Life insurance obtained to fund a buy-sell agreement for a business interest under a “cross-purchase” arrangement won’t be taxed in your estate (unless the estate is the beneficiary).

An irrevocable life insurance trust (ILIT) is another effective vehicle that can be set up to keep life insurance proceeds from being taxed in the insured’s estate. Typically, the policy is transferred to the trust along with assets that can be used to pay future premiums. Alternatively, the trust buys the insurance with funds contributed by the insured. As long as the trust agreement doesn’t give the insured the ownership rights described above, the proceeds won’t be included in the insured’s estate.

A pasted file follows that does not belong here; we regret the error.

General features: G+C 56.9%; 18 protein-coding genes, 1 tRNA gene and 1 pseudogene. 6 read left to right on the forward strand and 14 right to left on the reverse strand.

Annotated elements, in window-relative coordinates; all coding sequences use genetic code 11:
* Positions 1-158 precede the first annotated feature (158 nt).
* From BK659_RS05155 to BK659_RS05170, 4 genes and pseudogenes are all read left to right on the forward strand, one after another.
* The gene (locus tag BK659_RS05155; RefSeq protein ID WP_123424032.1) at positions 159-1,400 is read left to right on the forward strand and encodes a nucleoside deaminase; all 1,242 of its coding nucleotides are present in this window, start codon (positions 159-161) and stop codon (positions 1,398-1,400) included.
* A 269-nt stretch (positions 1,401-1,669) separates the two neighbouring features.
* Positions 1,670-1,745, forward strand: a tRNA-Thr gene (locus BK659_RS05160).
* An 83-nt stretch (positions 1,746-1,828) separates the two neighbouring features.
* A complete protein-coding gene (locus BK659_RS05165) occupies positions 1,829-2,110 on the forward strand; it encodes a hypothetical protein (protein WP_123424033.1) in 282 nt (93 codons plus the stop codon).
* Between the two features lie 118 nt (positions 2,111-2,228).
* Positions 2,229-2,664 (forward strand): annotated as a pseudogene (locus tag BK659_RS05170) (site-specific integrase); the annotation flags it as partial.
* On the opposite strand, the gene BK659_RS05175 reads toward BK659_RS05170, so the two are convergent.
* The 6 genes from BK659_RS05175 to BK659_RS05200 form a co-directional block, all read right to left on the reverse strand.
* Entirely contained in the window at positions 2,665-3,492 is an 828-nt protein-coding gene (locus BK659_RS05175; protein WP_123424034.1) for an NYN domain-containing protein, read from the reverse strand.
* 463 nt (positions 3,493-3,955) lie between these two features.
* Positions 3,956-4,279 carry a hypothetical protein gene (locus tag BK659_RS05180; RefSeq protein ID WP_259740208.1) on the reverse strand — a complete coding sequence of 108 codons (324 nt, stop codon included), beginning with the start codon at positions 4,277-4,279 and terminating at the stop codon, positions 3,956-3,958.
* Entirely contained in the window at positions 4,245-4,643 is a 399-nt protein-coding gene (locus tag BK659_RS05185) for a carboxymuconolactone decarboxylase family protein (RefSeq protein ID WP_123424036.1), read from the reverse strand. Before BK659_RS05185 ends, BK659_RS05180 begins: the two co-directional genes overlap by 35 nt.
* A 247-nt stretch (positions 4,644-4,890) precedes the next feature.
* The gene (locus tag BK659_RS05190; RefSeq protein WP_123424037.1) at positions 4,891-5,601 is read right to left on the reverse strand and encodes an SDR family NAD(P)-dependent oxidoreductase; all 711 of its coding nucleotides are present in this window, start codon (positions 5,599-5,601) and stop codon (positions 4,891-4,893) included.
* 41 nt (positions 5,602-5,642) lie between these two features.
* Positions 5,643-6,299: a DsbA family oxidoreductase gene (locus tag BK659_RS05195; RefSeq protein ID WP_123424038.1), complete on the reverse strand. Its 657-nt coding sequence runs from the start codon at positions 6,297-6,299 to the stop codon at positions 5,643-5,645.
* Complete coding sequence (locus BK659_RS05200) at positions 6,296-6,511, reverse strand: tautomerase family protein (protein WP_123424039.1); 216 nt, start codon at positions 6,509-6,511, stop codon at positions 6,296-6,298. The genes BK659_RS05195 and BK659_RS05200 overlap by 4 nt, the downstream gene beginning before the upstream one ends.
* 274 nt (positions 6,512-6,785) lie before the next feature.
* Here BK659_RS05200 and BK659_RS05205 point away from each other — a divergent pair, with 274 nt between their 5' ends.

The three-year rule

If you’re considering setting up a life insurance trust with a policy you own currently or simply assigning away your ownership rights in such a policy, consult with us to ensure you achieve your goals. Unless you live for at least three years after these steps are taken, the proceeds will be taxed in your estate. (For policies in which you never held incidents of ownership, the three-year rule doesn’t apply.)

Contact us if you have questions or would like assistance with estate planning and taxation.

About the author

Brady is the owner of Ramsay & Associates. He specializes in financial statement preparation and personal, fiduciary and corporate tax and accounting.

His professional experience includes seven years' experience for local and national CPA firms before joining Ramsay & Associates in 2006.

He has a Bachelor of Accounting degree from the University of Minnesota Duluth. He is a Certified Public Accountant, a member of the Minnesota Society of CPA's, an Eagle Scout, as well as an active volunteer in the community.